The sub-editors cut that remark out of the story, to save any gossip or legal problems. In 1966 homosexual activity could still be an offence.

Hockney and a friend had recently been in the United States and had been watching an advert on TV that said “Blondes have more fun”. At two o’clock in the morning, slightly drunk, they both went out, bought some hair dye and became blond. Hockney decided to remain blond from then on, though he has naturally dark hair.

Is it true that blonds have more fun? Lionel Messi presumably thinks so, otherwise why has he greeted this brand-new season with that weird blond hair? We look at his face, his figure, his posture and we know it’s him – then we blink, thinking what the heck, does he realise some joker has been pouring stuff on his head?

He has always been such a staid, old-fashioned-looking lad, never messing around with his hair till now. Neymar, beside him, has gone even blonder, but somehow we expect it of him. He had foony hair even before he left Brazil.

Over here, blonds are popping up all over the shop. Most teams now have a born-again blondie. It must take a fortune for Marouane Fellaini of Man United to brighten up his hair, as he has so much. But it’s already fading. Cheapskate.

Mesut Özil of Arsenal held back, not going the full head, just bits of it, which I suspect is a clue to his wavering, hesitant personality. His colleague Aaron Ramsey has almost the full blond monty. Paul Pogba of Man United has a sort of blond streak, more like a marker pen than a makeover. His colleague Phil Jones has appeared blond, but he seems to have disappeared from the team sheet. Samir Nasri of Man City went startlingly blond, but is on loan to Seville, so we’re not able to enjoy his locks. And Didier Ndong of Sunderland is a striking blond, thanks to gallons of bleach.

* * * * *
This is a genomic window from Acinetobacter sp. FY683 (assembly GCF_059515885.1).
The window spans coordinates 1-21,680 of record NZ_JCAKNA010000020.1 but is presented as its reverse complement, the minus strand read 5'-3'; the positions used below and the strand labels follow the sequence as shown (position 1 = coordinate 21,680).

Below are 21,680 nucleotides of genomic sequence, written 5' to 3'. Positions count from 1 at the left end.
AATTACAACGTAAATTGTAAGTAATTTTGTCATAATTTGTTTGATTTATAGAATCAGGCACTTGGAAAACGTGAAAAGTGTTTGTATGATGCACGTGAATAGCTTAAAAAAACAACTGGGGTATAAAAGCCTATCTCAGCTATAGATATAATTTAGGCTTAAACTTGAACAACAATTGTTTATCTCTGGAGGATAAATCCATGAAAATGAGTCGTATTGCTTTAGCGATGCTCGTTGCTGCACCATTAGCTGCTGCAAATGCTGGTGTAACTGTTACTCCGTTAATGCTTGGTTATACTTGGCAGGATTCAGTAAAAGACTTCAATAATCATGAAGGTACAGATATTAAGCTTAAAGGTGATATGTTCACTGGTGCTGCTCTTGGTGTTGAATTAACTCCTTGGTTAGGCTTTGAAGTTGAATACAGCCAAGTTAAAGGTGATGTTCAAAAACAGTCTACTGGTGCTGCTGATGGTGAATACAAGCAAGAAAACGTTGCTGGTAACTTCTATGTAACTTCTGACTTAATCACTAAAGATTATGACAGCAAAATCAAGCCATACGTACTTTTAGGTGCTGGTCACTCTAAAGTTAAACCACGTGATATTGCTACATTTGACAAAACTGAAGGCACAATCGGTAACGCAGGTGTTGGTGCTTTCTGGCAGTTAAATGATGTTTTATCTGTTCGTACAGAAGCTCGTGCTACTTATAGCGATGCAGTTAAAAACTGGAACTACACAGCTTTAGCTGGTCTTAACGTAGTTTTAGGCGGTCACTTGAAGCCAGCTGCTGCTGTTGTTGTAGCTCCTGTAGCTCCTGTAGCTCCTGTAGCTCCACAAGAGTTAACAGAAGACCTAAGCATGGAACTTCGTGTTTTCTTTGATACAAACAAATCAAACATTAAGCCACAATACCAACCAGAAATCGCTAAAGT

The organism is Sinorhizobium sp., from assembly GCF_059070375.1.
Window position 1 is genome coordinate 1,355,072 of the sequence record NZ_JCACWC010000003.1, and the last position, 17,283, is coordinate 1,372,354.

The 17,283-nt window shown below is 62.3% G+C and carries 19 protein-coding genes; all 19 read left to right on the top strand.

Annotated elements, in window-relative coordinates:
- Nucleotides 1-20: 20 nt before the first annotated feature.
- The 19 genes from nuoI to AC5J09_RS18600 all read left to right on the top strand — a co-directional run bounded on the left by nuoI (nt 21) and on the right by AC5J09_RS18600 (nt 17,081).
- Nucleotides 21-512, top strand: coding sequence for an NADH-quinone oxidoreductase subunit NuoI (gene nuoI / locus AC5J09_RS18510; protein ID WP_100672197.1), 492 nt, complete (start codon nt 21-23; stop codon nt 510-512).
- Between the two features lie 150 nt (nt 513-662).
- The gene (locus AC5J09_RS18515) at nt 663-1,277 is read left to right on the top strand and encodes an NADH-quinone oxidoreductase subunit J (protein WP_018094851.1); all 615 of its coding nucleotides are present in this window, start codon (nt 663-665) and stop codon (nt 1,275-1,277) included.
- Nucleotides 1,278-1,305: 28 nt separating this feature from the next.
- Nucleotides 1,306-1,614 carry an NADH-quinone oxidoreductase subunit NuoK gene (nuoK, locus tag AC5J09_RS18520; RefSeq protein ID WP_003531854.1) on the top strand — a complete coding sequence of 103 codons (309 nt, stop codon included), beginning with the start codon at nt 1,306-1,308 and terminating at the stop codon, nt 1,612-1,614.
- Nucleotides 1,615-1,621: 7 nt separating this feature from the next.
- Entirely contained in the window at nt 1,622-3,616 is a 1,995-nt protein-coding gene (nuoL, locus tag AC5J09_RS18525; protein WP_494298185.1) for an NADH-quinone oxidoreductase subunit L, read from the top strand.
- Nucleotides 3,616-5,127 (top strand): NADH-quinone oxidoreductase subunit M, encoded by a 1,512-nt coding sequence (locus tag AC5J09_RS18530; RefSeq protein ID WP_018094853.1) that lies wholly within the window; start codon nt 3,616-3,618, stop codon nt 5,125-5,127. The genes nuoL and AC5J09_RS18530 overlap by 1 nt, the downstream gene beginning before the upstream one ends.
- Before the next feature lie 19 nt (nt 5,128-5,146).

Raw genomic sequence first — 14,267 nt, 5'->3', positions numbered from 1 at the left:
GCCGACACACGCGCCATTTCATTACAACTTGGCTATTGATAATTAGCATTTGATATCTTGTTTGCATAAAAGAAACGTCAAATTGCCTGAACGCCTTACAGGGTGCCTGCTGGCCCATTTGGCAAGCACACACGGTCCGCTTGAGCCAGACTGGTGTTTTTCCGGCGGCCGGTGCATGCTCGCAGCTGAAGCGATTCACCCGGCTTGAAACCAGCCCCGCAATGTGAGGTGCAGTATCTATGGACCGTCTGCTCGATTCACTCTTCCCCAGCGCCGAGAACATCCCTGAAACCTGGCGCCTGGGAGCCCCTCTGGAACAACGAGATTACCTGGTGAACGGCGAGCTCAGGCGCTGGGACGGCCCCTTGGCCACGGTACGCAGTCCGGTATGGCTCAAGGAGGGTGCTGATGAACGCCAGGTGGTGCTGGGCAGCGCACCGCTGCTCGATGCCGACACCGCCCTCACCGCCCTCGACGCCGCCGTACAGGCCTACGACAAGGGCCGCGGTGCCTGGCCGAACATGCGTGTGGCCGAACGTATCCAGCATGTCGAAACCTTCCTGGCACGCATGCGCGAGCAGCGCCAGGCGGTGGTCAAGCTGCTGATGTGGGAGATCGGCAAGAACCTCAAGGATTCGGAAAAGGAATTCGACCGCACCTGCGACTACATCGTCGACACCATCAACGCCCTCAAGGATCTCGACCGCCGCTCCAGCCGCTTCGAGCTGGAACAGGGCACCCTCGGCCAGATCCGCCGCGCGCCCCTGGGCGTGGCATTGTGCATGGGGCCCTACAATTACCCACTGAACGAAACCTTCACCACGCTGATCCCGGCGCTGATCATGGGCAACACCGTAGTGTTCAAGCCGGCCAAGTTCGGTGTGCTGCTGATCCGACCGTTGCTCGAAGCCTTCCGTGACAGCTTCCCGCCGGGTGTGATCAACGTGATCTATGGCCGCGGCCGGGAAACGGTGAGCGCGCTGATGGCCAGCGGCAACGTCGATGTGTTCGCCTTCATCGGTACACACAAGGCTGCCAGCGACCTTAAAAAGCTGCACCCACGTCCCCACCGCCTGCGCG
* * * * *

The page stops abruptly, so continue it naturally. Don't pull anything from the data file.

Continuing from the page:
Remember the Romanians in the 1998 World Cup? They suddenly appeared blond, every one of them. God, that was brilliant. One of my all-time best World Cup moments, and I was at Wembley in 1966.

So, why do they do it? Well, Hockney was right, in a sense. Not to have more fun – meaning more sex – because top footballers are more than well supplied, but because their normal working lives are on the whole devoid of fun.

They can’t stuff their faces with fast food, drink themselves stupid, stay up all night, take a few silly pills – which is what many of our healthy 25-year-old lads consider a reasonably fun evening. Nor can they spend all their millions on fun hols, such as skiing in the winter, a safari in the spring, or hang-gliding at the weekend. Prem players have to be so boringly sensible these days, or their foreign managers will be screaming at them in their funny foreign accents.

While not on the pitch, or training, which takes up only a few hours a day, the boredom is appalling, endlessly on planes or coaches or in some hotel that could be anywhere.

The only bright spot in the long days is to look in the mirror and think: “Hmm, I wonder what highlights would look like? I’ve done the beard and the tattoos. Now let’s go for blond. Wow, gorgeous.”

They influence each other, being simple souls, so when one dyes his hair, depending on where he is in the macho pecking order, others follow. They put in the day by looking at themselves. Harmless fun. Bless ’em.

But I expect all the faux blonds to have gone by Christmas. Along with Mourinho. I said that to myself the moment he arrived in Manchester, smirking away. Pep will see him off. OK then, let’s say Easter at the latest . . . 

Hunter Davies is a journalist, broadcaster and profilic author perhaps best known for writing about the Beatles. He is an ardent Tottenham fan and writes a regular column on football for the New Statesman.

This article first appeared in the 22 September 2016 issue of the New Statesman, The New Times